Department of Labor Proposes Increasing the Annual Salary Threshold for “White Collar” Exemptions
The U.S. Department of Labor (“DOL”) recently released a Notice of Proposed Rulemaking that would increase the salary threshold for the “white collar” executive, administrative, and professional exemptions from the Fair Labor Standards Act’s (“FLSA”) overtime rules. The DOL predicts that more than 3.6 million workers will become eligible for overtime under the proposed rule.
The FLSA’s white collar exemptions apply if an employee performs certain duties and earns at least a set minimum guaranteed salary. Currently, the salary requirement is $684 per week ($35,568 per year). For “highly compensated employees,” who currently earn at least $107,432 per year, the duties requirements are relaxed. If the proposed changes go into effect, the minimum salary threshold will increase to $1,059 per week ($55,068 per year), and the highly compensated threshold will increase to $143,988 per year. The proposed rule would also incorporate automatic adjustments of the salary levels every three years to reflect current earnings data. The one bright spot for employers is that the proposed rule does not include any changes to the “duties” tests for determining whether one of the exemptions is satisfied.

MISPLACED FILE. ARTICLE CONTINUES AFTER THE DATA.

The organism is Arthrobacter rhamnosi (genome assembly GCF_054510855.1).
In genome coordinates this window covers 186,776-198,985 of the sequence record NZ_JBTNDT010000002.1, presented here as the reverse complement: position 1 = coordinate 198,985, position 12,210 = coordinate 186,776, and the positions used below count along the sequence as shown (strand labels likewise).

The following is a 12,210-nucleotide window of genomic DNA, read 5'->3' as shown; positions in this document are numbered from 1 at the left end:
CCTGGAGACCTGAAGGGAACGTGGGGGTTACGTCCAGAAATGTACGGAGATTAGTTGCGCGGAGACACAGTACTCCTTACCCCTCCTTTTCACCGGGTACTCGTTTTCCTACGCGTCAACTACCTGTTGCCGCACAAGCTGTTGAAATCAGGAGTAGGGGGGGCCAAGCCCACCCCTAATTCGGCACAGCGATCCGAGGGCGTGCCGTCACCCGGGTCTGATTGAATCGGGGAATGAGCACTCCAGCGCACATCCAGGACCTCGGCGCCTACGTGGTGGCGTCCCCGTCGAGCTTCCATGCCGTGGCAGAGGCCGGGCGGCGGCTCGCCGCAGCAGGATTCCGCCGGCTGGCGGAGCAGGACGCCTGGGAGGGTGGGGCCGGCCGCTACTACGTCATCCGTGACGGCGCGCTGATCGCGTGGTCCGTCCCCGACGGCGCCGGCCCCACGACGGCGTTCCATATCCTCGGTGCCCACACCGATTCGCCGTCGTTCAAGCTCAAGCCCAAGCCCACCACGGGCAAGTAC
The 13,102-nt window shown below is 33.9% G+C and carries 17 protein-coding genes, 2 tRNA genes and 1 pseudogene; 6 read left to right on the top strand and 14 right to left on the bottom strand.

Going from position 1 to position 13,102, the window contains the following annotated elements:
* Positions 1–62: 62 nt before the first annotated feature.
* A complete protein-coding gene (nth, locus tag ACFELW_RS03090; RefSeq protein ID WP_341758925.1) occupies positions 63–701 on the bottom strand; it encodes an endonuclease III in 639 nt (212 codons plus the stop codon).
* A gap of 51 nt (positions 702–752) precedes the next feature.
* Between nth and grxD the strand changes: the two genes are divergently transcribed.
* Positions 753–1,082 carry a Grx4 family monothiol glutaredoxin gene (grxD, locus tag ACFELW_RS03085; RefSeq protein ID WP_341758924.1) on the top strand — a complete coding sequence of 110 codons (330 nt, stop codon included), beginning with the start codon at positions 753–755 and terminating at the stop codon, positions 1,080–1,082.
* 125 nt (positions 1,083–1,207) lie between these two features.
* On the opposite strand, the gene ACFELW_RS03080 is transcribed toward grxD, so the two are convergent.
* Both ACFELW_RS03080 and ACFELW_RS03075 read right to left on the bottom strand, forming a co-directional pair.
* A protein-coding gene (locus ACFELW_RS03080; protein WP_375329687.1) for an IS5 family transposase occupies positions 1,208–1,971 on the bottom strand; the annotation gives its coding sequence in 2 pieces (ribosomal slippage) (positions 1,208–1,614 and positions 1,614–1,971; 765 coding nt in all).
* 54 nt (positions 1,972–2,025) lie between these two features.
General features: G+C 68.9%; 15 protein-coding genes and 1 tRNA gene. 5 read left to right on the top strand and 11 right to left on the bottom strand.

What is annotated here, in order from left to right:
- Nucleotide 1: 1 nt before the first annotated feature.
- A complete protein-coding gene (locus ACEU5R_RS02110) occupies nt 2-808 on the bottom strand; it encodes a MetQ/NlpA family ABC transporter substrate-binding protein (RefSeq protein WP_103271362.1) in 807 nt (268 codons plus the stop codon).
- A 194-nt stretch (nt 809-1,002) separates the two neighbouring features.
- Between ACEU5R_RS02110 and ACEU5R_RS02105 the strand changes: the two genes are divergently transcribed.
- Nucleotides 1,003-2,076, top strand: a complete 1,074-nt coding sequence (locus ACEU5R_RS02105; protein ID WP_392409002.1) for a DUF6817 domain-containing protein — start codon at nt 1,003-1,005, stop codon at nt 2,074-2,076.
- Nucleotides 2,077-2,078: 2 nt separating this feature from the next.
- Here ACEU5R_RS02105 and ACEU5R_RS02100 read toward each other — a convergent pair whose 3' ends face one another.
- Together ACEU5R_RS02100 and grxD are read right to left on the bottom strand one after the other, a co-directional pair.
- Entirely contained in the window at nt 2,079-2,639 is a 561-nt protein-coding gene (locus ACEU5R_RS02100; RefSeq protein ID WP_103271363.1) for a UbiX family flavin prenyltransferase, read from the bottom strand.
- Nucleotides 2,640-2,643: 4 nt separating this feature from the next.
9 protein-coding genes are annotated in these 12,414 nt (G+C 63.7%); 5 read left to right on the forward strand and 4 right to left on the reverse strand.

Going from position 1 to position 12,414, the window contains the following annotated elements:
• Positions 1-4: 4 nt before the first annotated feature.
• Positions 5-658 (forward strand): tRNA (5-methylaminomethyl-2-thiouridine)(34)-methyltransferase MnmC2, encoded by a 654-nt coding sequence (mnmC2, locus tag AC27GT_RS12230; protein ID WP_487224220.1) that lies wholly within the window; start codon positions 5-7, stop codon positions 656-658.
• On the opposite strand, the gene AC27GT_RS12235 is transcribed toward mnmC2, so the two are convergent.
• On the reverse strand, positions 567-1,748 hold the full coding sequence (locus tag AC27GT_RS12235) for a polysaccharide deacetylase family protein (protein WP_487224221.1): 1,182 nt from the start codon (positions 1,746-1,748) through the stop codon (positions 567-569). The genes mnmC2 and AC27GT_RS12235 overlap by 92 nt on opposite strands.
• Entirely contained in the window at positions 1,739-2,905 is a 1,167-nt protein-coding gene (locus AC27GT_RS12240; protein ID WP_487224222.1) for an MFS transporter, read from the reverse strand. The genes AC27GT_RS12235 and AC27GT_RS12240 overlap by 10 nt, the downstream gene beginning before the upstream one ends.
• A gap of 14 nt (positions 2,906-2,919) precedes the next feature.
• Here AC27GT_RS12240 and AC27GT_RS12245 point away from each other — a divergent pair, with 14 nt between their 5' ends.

The proposed rule is subject to a sixty-day comment period and then must go through various administrative steps before going into effect. If the rule survives anticipated court challenges, it is expected to become effective sometime in the summer of 2024. Over the coming months, employers should review their current employees’ salaries and duties to prepare proactively for the potential implementation of the proposed rule.
If you have any questions about the proposed rule, please contact one of Honigman’s Labor and Employment attorneys.